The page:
Aviva: Sleep actually is medicine, and it's particularly important medicine for SOS because much as we like to think of ourselves as modern human creatures, and much as science likes to tell us that nature is unimportant and science can always win over nature, the reality is that as human beings we are hardwired to be in harmony and relationship with our planet, including the 24-hour cycle of the Earth around the sun. That's called our circadian rhythm. Cortisol is released on what's called a diurnal rhythm, which means it's got two 12-hour cycles. Those 12-hour cycles together make up that circadian rhythm. Cortisol should be high in the morning, decrease throughout the day and be much lower at night to where it reaches its lowest point about midnight or 1:00 AM or so and then it starts to go up again.

19 June 2017

Plant Spirit Meditation

Written by Flora, Posted in Do It Yourself, Herbal Medicine, Local Plants

The "Language" of Plants

Suki Roth taught a Plant Spirit Communication class at the 2016 Herbal Conference. She has created these easy to follow guidelines for getting in touch with our green growing friends, and as she says "if you listen, they will ​teach y​ou​".

imm out 2014 5 woman writing plants

Feeling Vibrational Fields

Plant communication strengthens our connection to the plants on a spirit-to-spirit level… We are literally in their energetic field, open to their vibrations, messages and effects. Each one of us has a fingerprint uniquely our own. Each plant species has a specific frequency or vibration unique to that species. Sensitive people can feel and sometimes see these vibrations. Ancient peoples used this skill of observation and receptivity to develop a greater understanding of an individual plant’s attributes.

Exercise To Enhance Sensitivity to Plant’s Energy Fields

  • Rub your hands together briskly till palms feel warm.
  • Now blow on them and feel the effect of your breath.
  • Repeat .. your hands are now more sensitized.
  • When ready slowly pass them over the tops of your plant.
  • Do this several times and observe the feelings on your hands.
  • Next try a different species nearby; a tree, a rock, a person, or a body of water.
  • What do you notice? What physical sensations do you feel?
  • If you practice this exercise frequently you will become much more sensitive to vibrational frequencies.

Use the following ​suggestions to make your experience more successful and intimate.

30 May 2017

The 9 Elements of a Sexually Empowered Life

Written by Flora, Posted in Self Love, Women's Wellness

From Amy Jo Goddard

Amy Jo Goddard taught Turning Up and Turning On Your On Fire Sexuality at the 2016 Herbal Conference. Here are some of her insightful suggestions for sexual healing and empowerment.

land 2013 10 lake eden night square 600x600Element 1. VOICE

Excavate & Rewrite Your Sexual Story
You have an internal and external sexual voice. Rewriting your sexual story means looking clearly at your sexual experiences – the painful ones as well as the exciting and pleasurable ones. Examining the beliefs you carry around your sexuality, what it means to be a sexual person and the messages that you may have internalized without realizing it helps you to reorganize your beliefs about sexuality so you can claim your true voice. When you work on this step, you give yourself the gift of releasing the parts of it that no longer serve you or do not embody the sexual person you are becoming.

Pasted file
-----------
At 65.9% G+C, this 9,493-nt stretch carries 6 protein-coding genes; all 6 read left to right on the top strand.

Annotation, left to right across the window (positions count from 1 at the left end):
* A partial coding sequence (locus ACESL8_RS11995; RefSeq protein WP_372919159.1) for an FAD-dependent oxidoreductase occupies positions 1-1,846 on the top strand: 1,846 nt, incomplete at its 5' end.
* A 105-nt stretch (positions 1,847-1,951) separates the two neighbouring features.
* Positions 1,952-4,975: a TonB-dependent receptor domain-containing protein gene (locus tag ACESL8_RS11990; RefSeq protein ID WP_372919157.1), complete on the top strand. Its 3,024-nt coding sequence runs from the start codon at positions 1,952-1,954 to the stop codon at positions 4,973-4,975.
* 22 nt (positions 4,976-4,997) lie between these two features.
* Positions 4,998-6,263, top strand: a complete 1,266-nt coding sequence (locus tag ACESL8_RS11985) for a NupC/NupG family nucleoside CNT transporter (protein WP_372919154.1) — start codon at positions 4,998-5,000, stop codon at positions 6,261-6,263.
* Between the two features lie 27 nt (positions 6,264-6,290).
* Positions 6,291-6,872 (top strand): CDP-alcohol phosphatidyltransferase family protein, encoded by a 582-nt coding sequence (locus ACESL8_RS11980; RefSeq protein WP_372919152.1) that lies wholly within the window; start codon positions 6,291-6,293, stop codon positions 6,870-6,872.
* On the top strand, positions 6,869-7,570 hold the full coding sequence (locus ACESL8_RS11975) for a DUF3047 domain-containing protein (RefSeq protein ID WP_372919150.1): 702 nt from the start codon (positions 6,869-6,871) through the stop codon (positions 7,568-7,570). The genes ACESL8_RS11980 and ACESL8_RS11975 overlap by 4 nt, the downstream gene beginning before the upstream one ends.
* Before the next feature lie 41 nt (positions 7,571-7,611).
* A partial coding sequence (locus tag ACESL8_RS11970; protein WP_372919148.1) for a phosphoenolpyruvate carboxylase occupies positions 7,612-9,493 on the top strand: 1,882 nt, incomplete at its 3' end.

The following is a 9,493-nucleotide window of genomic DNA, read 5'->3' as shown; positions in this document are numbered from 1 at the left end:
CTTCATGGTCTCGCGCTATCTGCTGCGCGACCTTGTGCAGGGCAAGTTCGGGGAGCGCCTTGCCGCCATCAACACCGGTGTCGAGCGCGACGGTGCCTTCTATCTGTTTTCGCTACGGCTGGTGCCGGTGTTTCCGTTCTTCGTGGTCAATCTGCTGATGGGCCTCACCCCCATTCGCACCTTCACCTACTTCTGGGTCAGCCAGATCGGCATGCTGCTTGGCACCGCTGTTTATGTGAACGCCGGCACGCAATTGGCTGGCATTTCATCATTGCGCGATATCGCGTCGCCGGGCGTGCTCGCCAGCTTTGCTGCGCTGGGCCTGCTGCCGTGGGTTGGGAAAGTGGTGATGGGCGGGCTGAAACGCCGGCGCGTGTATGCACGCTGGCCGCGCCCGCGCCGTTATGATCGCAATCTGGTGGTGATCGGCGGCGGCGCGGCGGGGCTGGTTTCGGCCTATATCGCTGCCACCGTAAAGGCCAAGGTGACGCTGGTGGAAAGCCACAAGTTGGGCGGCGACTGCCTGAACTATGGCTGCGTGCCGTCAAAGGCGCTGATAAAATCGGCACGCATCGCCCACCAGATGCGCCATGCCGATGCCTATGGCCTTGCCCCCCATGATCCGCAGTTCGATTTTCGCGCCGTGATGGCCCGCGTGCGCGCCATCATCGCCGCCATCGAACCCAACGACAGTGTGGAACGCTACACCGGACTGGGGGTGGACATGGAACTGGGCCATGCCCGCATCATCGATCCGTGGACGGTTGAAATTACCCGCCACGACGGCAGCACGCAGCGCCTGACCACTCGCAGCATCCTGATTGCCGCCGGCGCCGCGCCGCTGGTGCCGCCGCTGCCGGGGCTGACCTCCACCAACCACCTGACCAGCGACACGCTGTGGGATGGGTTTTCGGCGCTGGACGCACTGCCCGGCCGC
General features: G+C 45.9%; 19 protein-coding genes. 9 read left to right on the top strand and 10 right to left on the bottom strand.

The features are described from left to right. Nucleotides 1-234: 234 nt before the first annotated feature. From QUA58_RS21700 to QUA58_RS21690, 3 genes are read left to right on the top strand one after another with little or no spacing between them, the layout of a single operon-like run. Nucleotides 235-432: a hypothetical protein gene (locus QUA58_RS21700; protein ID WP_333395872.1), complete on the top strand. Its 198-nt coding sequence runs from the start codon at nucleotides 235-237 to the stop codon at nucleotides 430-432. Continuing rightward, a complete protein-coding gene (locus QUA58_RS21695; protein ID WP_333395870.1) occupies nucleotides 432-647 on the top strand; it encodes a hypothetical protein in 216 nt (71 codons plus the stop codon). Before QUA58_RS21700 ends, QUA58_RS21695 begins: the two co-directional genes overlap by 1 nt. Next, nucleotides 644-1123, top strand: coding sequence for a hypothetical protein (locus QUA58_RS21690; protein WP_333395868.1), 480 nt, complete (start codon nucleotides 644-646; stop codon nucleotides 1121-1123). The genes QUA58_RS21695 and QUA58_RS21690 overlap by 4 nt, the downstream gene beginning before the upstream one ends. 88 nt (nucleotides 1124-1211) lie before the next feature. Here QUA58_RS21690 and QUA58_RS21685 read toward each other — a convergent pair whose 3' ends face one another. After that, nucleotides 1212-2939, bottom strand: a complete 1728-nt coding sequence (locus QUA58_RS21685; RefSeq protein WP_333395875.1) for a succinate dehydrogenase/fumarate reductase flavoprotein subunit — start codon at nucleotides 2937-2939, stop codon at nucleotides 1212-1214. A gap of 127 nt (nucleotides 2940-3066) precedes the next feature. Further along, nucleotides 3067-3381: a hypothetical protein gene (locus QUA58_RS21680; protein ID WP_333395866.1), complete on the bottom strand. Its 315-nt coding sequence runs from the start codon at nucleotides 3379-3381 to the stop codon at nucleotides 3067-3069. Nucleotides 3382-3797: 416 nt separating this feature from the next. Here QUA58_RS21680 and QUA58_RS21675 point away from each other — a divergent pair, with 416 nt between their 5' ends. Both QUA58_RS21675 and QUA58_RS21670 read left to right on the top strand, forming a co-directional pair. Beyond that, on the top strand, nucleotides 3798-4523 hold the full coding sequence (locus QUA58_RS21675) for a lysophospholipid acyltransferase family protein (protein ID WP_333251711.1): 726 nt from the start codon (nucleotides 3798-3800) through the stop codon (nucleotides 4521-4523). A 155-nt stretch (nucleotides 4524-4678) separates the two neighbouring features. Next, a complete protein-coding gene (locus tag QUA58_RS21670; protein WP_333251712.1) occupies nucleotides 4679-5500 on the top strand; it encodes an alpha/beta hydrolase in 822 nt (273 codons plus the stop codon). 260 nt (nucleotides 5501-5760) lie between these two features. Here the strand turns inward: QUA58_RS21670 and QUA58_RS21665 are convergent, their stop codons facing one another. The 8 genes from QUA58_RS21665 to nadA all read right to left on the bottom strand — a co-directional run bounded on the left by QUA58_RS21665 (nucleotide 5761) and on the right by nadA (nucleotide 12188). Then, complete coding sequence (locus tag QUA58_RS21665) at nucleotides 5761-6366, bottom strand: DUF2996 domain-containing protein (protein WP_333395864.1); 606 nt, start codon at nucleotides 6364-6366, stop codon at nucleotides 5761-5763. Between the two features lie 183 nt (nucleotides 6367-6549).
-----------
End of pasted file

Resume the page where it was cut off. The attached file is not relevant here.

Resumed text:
Element 2. RELEASE

Make Space for the Sexual Self You’ve Been Waiting For
There are many things that get in the way of you having the sexuality you truly want. This element is about making room so your true sexual self can come in. As you identify beliefs about who you need to be, your sexual shame, guilt and trauma, and the many other perspectives that have blocked your own sexual magnificence and expression, you can release what you do not need and move into your ideal sexual self.

10 May 2017

Making Motherwort Tincture

Written by Flora, Posted in Do It Yourself, Herbal Medicine, Local Plants, Women's Wellness

Motherwort goddess 450x600Open up a Wise Woman medicine chest and chances are, you will find motherwort tincture.

Easy to grow in a garden, motherwort often finds her way into the paths and new beds. She is is in the mint family—relax, though, she’s not like peppermint. Motherwort spreads by seed, and not by creeping roots.

Like all plants in the mint family, motherwort has square stems, opposite leaves and double lipped flowers. Motherwort's leaves, though, are maple shaped. And unlike most other mints, Motherwort is not aromatic and is quite bitter to the taste—some say it tastes like chocolate!

Botanically Motherwort is known as Leonurus Cardiaca which translates to lion-hearted! She is well known as an ally for the heart and circulatory system.

28 April 2017

Rich Russian Nettle Tonic

Written by Corinna Wood, Posted in Corinna's Corner, Do It Yourself, Herbal Medicine, Local Plants, Nourishing Foods

nettle tonic on squash 500xI first fell in love with nettles after discovering a lush patch near my house when I was in college studying plants and eating wild greens.

During that time, I cooked nettles in as many ways as I could imagine. One year before apprenticing with Susun Weed, I read her book, Healing Wise, and found my all-time favorite nettle recipe, Rich Russian Nettle Tonic. These days I have a constant supply since it is the peak time of year to harvest nettles.

Is nettles one of your favorites too? Have you felt her sting when reaching for her? If you have nettles near you, it takes just a few minutes (feel free to get your gloves!) to snip a basket of nettle tops. Bring them into the kitchen and then cook down—which removes the sting—for this delicious, nutritious dish . . .